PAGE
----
A Journey in Other Worlds by *the* John Jacob Aster IV (who knew?)

Before the Titanic sank in 1912, John Jacob Astor IV envisioned a future with maglev trains, a police force equipped with cameras, and an interconnected network of phones, solar power, wind power, and air travel.


Focusing on Richard Ayrault, a stockholder of the Terrestrial Axis Straightening Company, A Journey in Other Worlds takes readers across the solar system to Jupiter and Saturn. On Jupiter, Astor creates a fantastically outsize world of gushing volcanoes, crashing waterfalls, and otherworldly flora and fauna. In contrast, his Saturn is an introspective and philosophical land. ( January 27, 2015  Open Road Media –Free for now; only 99 cents otherwise)

HarperPerennial Classics* offers their own ebook version:

….Published in 1894, A Journey in Other Worlds is a fictional account of life in the year 2000, speculating about such outlandish things as solar power, space travel, and a worldwide telephone network. Seeking other habitable planets, the spaceship Callisto embarks on a tour of the solar system that takes it to Jupiter, a wilderness paradise, and Saturn, where secrets about the fate of man are revealed. Both wildly imaginative and oddly prescient, A Journey in Other Worlds gives remarkable insight into how the future was viewed at the cusp of the 19th and 20th centuries. 

Often dubbed “Jack Ass” in the press, John Jacob Astor IV (1864­–1912) was an American businessman, real estate builder, investor, inventor, writer, lieutenant colonel in the Spanish-American War, and a prominent member of the Astor family. He invented a bicycle brake and a pneumatic road-improver, helped develop a turbine engine, and built the Astoria Hotel. In 1898 he placed his yacht Nourmahal at the disposal of the U.S. government and equipped a mountain battery of artillery for use against the Spanish. He also ditched his first wife to marry a woman who was one year younger than his own son.

Here’s a biography of John the first:


June 30, 1865

John Jacob Astor (July 17, 1763 – March 29, 1848), born Johann Jakob Astor, was a German-born American businessman, merchant, fur trader, and investor who was the first prominent member of the Astor family and the first multi-millionaire in the United States. He was the creator of the first trust in America. He moved to England as a teenager, where he worked as a musical instrument manufacturer. Astor later went to the United States after the American Revolutionary War and built a fur-trading empire that extended to the Great Lakes region and Canada, and later expanded into the American West and Pacific coast. In the early 19th century, he diversified into New York City real estate and later became a famed patron of the arts.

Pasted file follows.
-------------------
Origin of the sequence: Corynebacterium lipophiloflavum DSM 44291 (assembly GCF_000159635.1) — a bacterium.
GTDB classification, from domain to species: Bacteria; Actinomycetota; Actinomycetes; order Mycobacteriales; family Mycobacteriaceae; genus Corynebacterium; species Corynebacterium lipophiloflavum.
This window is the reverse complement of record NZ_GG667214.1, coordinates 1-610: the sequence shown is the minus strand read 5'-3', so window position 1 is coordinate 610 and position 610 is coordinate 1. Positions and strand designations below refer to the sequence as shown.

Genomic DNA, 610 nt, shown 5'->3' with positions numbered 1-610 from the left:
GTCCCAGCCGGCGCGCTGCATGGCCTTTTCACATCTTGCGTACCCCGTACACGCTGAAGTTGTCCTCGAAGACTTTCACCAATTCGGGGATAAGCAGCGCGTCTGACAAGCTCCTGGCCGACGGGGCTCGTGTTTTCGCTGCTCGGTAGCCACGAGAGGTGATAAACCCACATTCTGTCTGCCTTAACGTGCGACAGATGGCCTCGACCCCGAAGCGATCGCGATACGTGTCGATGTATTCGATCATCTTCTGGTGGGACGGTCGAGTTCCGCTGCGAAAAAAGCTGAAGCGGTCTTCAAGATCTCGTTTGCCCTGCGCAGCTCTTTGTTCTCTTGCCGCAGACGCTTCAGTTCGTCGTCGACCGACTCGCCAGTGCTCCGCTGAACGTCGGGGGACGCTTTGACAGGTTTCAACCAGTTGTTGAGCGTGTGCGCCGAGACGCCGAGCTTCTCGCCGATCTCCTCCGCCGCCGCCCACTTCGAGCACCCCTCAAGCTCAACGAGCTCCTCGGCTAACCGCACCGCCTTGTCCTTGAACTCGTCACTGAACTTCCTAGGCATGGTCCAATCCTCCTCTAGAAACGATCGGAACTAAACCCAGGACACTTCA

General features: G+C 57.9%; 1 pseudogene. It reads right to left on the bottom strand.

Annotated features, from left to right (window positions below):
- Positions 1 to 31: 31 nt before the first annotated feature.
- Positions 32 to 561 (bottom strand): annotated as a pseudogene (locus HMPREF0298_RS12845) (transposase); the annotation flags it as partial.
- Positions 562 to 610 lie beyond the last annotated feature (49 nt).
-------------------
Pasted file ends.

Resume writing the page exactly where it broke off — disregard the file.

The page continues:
* HarperPerennial Classics “brings great works of literature to life in digital format, upholding the highest standards in ebook production and celebrating reading in all its forms… This pre-1923 publication has been converted from its original format for the Kindle and may contain an occasional defect from the original publication or from the conversion.”

About carolkean

novelist, reviewer, editor, book critic for Liberty Island and Perihelion Science Fiction; native prairie/guerilla gardener; champion of liberty, indie authors & underdogs; one of the top two reviewers in Editors &Preditors Poll 2015; Amazon Vine, NetGalley Top Reviewer
This entry was posted in Uncategorized. Bookmark the permalink.

2 Responses to A Journey in Other Worlds by *the* John Jacob Aster IV (who knew?)

  1. Susan Sloate says:

    Thanks for this, Carol! I find JJA an interesting guy–and was especially touched to read that among his last acts on the Titanic, he apparently went to the kennels below deck where the dogs were kept and released them all, to give them (he hoped) a chance to survive the sinking. Had no idea he had such interesting visions of the future!!


  2. carolkean says:

    Susan, what a great, “telling” detail!! There’s a short story in there, if you ever feel like writing it. 🙂 Thanks for sharing it.


Leave a Reply

Fill in your details below or click an icon to log in:

WordPress.com Logo

You are commenting using your WordPress.com account. Log Out /  Change )

Google photo

You are commenting using your Google account. Log Out /  Change )

Twitter picture

You are commenting using your Twitter account. Log Out /  Change )

Facebook photo

You are commenting using your Facebook account. Log Out /  Change )

Connecting to %s